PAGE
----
If you don’t know, China is our largest trading partner. In 2016, the total amount of trade back and forth between America and China totaled an estimated $648.2 billion, according to the U.S. government. We exported $169.3 billion of that. China imported about $478.9 billion, which puts our trade deficit with the Red Dragon at about $309.6 billion in 2016. A lot of folks don’t like that number. A lot of folks feel that the Asian economic superpower employs unfair trade practices to get the upper hand, and that’s not untrue.
Aluminum is a good example. According to a report by the Aluminum Association, U.S. imports of semi-fabricated aluminum products from China grew 183 percent between 2012 through 2015 before leveling off last year. In March of 2017, the Aluminum Association’s Trade Enforcement Working Group even filed anti-dumping and countervailing duty (AD/CVD) petitions against the import of aluminum foil products from China — the first such action in the association’s near 85-year history. At the top of the list of complaints for important aluminum products is the accusation that China employs price fixing, over-supply and environmentally unfriendly manufacturing practices, as coal-reliant Chinese aluminum is the most carbon-intensive in the world.
Now, the Trump administration has its eyes on protecting the American manufacturing industry — specifically against China — and is currently considering import duties on a number of commodities, including aluminum and steel. According to Bloomberg and Molson Coors, those import taxes could jack up can prices.
That’s the view of Tim Weiner, senior commodity risk manager at Molson Coors Brewing Co. and its MillerCoors LLC unit. “If there are duties on aluminum coming to this country, it will obviously get passed on to us and the customer,” he told an industry conference in Chicago Wednesday. “Our prices will go up.”
The brewer’s warning juxtaposes the enthusiasm of producer Century Aluminum Co. at the prospect U.S. authorities will take action against unfairly priced imports. Following a World Trade Organization complaint filed by the Obama administration in January, Trump signed an executive memorandum in April initiating an investigation into aluminum imports as part of a push to bring back jobs to America’s rust belt.
Century Aluminum Co. is the second-largest producer of primary aluminum in the United States, after Alcoa. Companies like Century want a level playing field against imports so they too can fight for the business of clients like craft brewers. Demand for lightweight, strong, recyclable aluminum continues to rise — up 40 percent since 2009 according to the Aluminum Association — and U.S. manufacturers feel they should get a fair shot at that demand domestically. Will local aluminum cost more? Yes, but you’d be supporting your neighbor and not some foreign government-run business. It’s the same reason you might choose a neighborhood craft beer over a Heineken import (or even a Heineken-owned domestic).
Just how is China breaking the rules? We turn to the Aluminum Association:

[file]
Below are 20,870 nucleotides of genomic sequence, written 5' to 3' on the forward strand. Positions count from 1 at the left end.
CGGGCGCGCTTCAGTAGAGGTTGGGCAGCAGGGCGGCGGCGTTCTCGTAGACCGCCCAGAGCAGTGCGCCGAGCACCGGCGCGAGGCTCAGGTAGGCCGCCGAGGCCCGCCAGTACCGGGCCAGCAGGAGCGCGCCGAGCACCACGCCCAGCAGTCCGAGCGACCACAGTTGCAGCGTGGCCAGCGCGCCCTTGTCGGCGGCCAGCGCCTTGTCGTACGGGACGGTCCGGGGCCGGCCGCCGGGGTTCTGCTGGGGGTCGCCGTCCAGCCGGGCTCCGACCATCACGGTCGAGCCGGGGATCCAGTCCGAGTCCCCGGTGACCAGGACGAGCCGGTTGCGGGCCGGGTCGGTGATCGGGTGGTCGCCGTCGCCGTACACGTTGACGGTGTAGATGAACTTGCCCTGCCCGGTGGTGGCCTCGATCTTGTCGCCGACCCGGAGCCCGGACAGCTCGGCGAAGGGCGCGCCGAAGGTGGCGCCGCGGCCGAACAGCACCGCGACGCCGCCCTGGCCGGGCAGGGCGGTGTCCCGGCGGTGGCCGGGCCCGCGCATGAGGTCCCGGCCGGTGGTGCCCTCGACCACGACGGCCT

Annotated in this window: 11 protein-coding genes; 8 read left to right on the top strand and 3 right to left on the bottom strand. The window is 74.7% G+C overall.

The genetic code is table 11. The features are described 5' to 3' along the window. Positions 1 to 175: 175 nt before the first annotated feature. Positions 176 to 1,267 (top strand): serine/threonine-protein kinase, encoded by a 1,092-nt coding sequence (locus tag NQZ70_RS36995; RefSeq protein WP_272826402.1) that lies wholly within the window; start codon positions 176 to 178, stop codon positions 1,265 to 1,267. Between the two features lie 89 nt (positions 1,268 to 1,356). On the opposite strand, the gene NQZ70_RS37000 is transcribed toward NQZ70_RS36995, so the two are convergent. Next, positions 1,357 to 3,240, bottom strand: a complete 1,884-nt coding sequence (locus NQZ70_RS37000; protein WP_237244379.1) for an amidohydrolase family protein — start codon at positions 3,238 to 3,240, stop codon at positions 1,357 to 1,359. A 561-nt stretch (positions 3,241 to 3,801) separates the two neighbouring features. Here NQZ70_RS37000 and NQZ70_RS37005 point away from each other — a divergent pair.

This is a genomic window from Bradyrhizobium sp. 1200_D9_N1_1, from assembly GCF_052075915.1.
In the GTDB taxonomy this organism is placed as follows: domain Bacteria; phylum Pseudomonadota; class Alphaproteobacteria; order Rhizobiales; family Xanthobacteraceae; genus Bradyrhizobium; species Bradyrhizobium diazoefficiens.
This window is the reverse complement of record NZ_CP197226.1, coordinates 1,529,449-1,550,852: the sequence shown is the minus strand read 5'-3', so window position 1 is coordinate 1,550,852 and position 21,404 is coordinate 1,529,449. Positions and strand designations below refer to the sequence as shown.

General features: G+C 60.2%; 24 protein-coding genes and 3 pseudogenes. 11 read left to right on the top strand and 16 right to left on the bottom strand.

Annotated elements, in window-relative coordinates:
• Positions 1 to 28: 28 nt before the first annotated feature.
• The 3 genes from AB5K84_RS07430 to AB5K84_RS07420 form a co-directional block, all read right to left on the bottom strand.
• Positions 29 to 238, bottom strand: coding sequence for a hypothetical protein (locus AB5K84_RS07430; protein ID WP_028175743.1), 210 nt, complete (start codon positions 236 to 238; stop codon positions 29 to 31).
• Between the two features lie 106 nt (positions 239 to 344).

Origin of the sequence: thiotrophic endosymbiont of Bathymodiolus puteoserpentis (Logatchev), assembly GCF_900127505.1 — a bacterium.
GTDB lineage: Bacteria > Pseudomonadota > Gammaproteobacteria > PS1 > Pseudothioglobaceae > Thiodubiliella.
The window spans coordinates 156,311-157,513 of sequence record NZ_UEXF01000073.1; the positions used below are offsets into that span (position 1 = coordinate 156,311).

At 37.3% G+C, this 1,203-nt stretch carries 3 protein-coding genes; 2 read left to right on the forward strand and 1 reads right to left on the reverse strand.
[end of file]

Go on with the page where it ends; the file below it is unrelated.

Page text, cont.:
The Trouble with Overcapacity
Over the past decade, Chinese aluminum production has grown at an alarming rate. In 2000, China produced about 11 percent of the world’s primary aluminum – today, it produces more than half. For many years, China absorbed nearly all of this metal domestically but as the economy softened and demand declined, producers did not respond to market signals. Artificial incentives, subsidies and central planning by the Chinese government have driven much of this activity. And this behavior led to China building production facilities even when doing so made little economic or environmental sense.
What’s more, coal-reliant Chinese aluminum is the most carbon-intensive in the world. If Chinese smelters were a standalone country, they would be the 16th highest contributor to global carbon emissions in the world. This during a time when carbon emissions from North American primary aluminum production have declined nearly 40 percent.
This oversupply, paired with Chinese export tax policy, is creating perverse incentives for producers to engage in a number of questionable and possibly illegal trade activities. All of this is driving a dramatic increase of imported Chinese aluminum into the United States. According to Aluminum Association data, U.S. imports of semi-fabricated aluminum products from China grew 183 percent between 2012 through 2015 before leveling off last year.
While Chinese primary aluminum production has continued to grow, U.S. producers are going out of business. Eight U.S. based smelters have either closed or curtailed since 2014 meaning only 2 smelters remain fully operational in the United States today — the lowest level of production since just after World War II. And while overall employment in the U.S. aluminum business is up, employment in the upstream segment has dropped dramatically — from more than 12,000 primary production and alumina refining jobs in 2013 to around 5,000 today — a near 60 percent drop in 3 short years.